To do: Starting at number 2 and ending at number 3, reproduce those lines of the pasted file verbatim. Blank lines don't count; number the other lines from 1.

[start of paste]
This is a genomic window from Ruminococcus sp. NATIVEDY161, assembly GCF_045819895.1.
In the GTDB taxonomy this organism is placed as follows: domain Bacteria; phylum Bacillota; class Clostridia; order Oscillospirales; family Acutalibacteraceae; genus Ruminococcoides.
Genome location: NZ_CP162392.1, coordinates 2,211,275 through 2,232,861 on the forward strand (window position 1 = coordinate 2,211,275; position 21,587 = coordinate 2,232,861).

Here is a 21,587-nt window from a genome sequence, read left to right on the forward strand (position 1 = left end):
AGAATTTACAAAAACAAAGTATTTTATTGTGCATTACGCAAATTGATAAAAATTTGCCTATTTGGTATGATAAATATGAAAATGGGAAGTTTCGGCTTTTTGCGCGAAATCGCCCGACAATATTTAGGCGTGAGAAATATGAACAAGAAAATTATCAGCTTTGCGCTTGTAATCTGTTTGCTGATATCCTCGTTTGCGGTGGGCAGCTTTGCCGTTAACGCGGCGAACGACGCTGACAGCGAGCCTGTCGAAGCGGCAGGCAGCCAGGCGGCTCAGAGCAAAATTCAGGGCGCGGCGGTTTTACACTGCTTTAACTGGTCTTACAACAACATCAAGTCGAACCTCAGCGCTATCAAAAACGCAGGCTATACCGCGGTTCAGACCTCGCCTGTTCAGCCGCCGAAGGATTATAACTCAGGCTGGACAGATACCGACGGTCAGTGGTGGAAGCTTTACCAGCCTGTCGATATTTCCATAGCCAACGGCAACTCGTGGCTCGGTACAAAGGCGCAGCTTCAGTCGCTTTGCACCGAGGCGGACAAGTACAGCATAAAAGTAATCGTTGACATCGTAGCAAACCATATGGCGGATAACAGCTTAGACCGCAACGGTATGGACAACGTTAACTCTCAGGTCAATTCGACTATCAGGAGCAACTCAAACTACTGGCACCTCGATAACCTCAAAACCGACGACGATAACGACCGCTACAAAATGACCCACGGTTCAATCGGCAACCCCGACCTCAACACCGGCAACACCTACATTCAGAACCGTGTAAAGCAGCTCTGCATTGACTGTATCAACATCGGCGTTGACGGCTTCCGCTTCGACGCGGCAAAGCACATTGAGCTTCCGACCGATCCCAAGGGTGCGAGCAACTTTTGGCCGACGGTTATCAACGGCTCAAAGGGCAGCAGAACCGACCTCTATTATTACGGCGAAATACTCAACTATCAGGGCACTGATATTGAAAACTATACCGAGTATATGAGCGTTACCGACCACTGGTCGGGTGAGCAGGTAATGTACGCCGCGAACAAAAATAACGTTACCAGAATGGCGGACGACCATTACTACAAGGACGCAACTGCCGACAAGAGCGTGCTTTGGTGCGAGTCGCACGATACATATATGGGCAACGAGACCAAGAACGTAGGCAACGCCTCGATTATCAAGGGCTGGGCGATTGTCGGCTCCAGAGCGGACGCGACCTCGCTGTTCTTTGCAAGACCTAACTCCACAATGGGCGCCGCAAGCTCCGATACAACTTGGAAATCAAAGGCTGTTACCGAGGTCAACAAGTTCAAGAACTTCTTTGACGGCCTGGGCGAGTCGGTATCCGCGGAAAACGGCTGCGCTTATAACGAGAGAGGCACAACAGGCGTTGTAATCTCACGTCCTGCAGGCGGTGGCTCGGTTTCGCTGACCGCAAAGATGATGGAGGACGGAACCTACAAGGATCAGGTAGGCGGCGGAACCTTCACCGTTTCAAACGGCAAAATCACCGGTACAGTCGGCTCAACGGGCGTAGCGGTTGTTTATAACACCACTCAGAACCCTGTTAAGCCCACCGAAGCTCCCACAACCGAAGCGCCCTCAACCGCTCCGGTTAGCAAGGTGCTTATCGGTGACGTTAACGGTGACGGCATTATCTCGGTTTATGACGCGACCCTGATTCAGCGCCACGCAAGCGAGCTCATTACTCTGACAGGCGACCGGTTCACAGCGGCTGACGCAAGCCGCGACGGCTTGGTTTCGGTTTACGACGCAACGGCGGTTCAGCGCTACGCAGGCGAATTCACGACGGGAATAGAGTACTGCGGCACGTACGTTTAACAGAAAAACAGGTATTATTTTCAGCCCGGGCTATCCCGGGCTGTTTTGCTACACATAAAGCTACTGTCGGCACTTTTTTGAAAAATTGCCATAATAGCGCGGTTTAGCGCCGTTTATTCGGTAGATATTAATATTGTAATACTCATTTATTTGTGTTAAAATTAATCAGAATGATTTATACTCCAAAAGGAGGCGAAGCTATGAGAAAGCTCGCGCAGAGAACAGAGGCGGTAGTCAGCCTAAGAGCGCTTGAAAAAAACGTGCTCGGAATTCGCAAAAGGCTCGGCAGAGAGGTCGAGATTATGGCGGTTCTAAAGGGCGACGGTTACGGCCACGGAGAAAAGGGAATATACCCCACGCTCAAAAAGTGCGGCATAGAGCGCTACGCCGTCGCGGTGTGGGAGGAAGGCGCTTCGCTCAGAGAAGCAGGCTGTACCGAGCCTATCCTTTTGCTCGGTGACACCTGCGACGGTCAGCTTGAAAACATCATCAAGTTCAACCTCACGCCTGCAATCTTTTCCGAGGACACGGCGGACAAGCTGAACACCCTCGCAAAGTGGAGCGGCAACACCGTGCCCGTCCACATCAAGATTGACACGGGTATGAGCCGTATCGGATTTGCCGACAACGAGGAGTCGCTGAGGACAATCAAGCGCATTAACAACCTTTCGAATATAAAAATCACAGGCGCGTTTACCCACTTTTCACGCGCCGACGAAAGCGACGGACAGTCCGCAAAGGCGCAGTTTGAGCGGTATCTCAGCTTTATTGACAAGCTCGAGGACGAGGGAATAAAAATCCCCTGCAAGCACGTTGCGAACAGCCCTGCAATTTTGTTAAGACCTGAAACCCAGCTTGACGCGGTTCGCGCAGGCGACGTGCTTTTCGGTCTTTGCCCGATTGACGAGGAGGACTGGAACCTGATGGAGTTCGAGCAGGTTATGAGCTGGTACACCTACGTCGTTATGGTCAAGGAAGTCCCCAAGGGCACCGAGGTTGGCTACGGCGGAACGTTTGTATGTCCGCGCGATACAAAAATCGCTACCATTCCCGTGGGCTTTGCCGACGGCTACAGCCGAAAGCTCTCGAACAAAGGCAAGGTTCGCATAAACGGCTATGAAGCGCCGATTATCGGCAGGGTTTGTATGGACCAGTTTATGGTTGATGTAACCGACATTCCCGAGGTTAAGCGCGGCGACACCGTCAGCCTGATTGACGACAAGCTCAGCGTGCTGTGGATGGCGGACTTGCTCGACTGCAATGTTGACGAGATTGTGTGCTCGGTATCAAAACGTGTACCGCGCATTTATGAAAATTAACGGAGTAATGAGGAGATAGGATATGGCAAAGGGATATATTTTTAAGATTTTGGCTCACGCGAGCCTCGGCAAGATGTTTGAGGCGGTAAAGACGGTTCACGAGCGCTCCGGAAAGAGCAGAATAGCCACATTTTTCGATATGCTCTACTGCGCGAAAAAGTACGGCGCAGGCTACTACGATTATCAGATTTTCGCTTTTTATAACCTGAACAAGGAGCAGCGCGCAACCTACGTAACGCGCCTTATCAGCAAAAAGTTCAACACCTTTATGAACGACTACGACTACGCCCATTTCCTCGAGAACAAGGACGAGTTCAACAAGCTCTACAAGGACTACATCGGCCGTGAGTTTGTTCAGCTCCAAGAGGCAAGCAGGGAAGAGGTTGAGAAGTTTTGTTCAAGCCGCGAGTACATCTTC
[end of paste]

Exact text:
In the GTDB taxonomy this organism is placed as follows: domain Bacteria; phylum Bacillota; class Clostridia; order Oscillospirales; family Acutalibacteraceae; genus Ruminococcoides.
Genome location: NZ_CP162392.1, coordinates 2,211,275 through 2,232,861 on the forward strand (window position 1 = coordinate 2,211,275; position 21,587 = coordinate 2,232,861).